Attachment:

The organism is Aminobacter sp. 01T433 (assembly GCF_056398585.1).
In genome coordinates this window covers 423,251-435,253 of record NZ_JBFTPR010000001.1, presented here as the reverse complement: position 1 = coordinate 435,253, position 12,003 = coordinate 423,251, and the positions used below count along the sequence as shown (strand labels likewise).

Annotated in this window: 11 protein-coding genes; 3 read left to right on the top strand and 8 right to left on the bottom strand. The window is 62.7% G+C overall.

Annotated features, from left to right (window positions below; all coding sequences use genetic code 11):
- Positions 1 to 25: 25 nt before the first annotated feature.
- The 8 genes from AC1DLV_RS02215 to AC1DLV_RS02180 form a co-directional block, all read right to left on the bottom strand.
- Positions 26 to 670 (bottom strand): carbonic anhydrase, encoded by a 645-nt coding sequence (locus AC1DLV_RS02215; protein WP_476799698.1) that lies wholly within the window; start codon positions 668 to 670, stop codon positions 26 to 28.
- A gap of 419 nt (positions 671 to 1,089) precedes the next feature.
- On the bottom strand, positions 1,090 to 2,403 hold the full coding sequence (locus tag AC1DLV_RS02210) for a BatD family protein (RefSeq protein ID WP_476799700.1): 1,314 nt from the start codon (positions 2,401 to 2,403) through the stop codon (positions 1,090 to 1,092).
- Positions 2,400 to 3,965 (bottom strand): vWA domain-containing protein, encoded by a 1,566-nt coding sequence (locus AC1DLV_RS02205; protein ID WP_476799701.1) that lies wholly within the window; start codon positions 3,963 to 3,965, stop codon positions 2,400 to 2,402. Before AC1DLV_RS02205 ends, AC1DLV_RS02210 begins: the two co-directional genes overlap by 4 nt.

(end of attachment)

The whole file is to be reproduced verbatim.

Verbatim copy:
The organism is Aminobacter sp. 01T433 (assembly GCF_056398585.1).
In genome coordinates this window covers 423,251-435,253 of record NZ_JBFTPR010000001.1, presented here as the reverse complement: position 1 = coordinate 435,253, position 12,003 = coordinate 423,251, and the positions used below count along the sequence as shown (strand labels likewise).

Annotated in this window: 11 protein-coding genes; 3 read left to right on the top strand and 8 right to left on the bottom strand. The window is 62.7% G+C overall.

Annotated features, from left to right (window positions below; all coding sequences use genetic code 11):
- Positions 1 to 25: 25 nt before the first annotated feature.
- The 8 genes from AC1DLV_RS02215 to AC1DLV_RS02180 form a co-directional block, all read right to left on the bottom strand.
- Positions 26 to 670 (bottom strand): carbonic anhydrase, encoded by a 645-nt coding sequence (locus AC1DLV_RS02215; protein WP_476799698.1) that lies wholly within the window; start codon positions 668 to 670, stop codon positions 26 to 28.
- A gap of 419 nt (positions 671 to 1,089) precedes the next feature.
- On the bottom strand, positions 1,090 to 2,403 hold the full coding sequence (locus tag AC1DLV_RS02210) for a BatD family protein (RefSeq protein ID WP_476799700.1): 1,314 nt from the start codon (positions 2,401 to 2,403) through the stop codon (positions 1,090 to 1,092).
- Positions 2,400 to 3,965 (bottom strand): vWA domain-containing protein, encoded by a 1,566-nt coding sequence (locus AC1DLV_RS02205; protein ID WP_476799701.1) that lies wholly within the window; start codon positions 3,963 to 3,965, stop codon positions 2,400 to 2,402. Before AC1DLV_RS02205 ends, AC1DLV_RS02210 begins: the two co-directional genes overlap by 4 nt.